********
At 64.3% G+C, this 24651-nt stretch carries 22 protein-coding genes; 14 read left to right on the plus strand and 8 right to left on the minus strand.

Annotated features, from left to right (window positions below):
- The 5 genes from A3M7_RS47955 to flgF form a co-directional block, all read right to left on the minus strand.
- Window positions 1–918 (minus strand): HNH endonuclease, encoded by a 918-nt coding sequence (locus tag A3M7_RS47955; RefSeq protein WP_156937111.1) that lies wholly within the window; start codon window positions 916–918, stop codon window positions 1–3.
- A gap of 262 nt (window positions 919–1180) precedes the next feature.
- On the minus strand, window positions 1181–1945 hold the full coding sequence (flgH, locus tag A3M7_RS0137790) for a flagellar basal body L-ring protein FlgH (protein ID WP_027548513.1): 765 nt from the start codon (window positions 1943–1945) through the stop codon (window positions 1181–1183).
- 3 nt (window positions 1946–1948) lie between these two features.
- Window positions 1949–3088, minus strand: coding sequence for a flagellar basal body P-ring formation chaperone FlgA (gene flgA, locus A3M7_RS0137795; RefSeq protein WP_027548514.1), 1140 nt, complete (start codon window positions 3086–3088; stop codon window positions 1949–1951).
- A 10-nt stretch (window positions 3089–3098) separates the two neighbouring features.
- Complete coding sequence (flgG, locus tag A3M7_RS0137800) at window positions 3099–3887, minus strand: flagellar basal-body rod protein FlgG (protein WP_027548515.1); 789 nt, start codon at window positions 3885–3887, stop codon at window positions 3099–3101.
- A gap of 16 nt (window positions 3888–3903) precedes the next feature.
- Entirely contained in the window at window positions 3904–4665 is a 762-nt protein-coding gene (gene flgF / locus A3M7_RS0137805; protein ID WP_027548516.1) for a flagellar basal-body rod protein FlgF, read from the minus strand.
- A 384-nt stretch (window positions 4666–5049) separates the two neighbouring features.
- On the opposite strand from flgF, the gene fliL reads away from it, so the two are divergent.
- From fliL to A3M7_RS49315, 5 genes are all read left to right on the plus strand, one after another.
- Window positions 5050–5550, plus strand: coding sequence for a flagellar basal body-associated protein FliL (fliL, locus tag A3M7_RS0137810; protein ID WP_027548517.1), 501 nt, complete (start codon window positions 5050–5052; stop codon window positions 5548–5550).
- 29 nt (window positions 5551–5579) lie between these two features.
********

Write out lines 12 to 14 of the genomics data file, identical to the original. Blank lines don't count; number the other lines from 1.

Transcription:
- Entirely contained in the window at window positions 3904–4665 is a 762-nt protein-coding gene (gene flgF / locus A3M7_RS0137805; protein ID WP_027548516.1) for a flagellar basal-body rod protein FlgF, read from the minus strand.
- A 384-nt stretch (window positions 4666–5049) separates the two neighbouring features.
- On the opposite strand from flgF, the gene fliL reads away from it, so the two are divergent.